Um so those are the two fundamental kind of communities we talked to black communities and Figurehead or mental based communities and within those two buckets, I mean there's just everything from human rights groups on the flat communities, wellness communities around every different area of health and fitness, nutrition based communities. We we sell a lot of communities around healthcare. So mothers coming together, they might have a child with something like diabetes and they want to come together and talk with other moms. They don't, they get access to information from health care providers. But the main thing that's bringing them together is they've got they want to, you know, in their local area, they might not know a lot of moms whose kids have got severe diabetes and they need that place where they can go and just have a chat with another mom and figure out how they can better look after their kids. But also just share some of the pain and difficulty it is bringing up a kid with a severe ailment. Mm Yeah, because they there's there's so many great things there.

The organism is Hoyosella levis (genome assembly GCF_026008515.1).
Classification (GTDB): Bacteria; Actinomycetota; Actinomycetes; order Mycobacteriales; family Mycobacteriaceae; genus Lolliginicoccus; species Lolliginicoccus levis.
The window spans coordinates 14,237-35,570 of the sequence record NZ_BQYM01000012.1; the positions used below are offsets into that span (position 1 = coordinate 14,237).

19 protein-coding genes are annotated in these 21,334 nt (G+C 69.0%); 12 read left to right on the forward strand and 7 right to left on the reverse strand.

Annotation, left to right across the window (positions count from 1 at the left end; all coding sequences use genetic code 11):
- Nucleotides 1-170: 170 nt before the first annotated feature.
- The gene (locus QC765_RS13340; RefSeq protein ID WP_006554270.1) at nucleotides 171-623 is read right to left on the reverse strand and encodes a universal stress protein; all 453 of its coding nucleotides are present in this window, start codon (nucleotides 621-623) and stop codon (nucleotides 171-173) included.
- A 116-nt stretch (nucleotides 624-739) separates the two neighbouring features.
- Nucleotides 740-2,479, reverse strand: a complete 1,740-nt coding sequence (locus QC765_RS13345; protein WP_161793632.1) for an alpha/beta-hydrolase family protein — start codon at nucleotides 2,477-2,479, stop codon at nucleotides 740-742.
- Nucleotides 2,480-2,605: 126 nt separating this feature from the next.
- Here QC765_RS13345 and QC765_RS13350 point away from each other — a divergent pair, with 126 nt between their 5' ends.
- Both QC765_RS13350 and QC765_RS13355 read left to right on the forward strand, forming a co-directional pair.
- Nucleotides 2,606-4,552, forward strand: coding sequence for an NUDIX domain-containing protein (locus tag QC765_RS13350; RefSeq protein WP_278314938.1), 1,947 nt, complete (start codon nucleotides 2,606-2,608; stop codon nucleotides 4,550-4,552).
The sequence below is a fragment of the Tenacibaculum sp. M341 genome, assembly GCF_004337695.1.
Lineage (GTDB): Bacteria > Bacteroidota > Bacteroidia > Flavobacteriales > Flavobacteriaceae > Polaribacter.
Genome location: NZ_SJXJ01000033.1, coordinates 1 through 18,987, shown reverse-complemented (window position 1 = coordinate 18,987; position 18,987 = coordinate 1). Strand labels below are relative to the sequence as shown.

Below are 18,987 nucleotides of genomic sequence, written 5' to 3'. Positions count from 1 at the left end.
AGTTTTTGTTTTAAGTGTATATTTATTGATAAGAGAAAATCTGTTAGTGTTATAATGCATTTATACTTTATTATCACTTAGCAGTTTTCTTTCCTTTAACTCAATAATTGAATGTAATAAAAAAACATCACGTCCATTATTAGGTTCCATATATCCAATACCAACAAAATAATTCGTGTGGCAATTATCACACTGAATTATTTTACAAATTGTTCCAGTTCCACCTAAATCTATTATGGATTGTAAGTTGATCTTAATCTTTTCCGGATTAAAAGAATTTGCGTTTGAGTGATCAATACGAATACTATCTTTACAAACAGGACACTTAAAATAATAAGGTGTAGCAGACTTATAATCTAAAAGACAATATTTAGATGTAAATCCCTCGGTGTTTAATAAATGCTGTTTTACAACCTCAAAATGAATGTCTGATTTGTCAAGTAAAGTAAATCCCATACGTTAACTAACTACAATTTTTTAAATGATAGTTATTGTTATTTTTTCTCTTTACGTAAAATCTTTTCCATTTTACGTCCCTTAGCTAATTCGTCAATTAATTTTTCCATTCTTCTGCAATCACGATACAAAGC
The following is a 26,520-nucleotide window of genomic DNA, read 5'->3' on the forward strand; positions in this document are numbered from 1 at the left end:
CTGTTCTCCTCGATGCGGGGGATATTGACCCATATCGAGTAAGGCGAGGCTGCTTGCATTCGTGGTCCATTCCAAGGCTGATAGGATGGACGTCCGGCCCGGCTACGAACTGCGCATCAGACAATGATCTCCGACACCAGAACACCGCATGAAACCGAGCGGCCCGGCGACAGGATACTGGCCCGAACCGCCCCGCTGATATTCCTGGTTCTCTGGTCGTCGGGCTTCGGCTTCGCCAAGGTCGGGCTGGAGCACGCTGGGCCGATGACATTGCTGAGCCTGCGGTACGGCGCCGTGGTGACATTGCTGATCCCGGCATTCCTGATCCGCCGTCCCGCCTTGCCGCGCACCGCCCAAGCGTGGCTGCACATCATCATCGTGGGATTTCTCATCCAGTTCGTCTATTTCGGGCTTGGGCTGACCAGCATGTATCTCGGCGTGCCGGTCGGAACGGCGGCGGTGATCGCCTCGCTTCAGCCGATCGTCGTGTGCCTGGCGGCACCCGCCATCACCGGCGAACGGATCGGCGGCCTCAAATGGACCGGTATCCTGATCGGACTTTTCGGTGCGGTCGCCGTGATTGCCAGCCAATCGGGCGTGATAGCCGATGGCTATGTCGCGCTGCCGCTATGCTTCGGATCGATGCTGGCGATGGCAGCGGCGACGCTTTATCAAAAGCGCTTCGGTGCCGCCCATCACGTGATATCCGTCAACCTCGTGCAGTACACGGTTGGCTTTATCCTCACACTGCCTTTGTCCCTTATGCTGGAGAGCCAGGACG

There's they're finding people who can relate to their specific challenge. They're also getting, you know, maybe some solutions around it or ways to work through and move through it, you know, and then they're also getting to be heard because maybe they just don't have um friends or family or people in their life that they can really feel confident or I feel safe with that they could talk with somebody. That's what so many communities seem to be come down to having that place where you feel safe, you know, you know, you're with people who who share your some of your life experience and some of your beliefs and on social media we're seeing some really big shifts right now. Um as we're recording this, it's the middle of november and Elon musk buying twitter, like all the things that happened with twitter recently and facebook um what do you think that that's going to mean for community platforms like yours in the next year?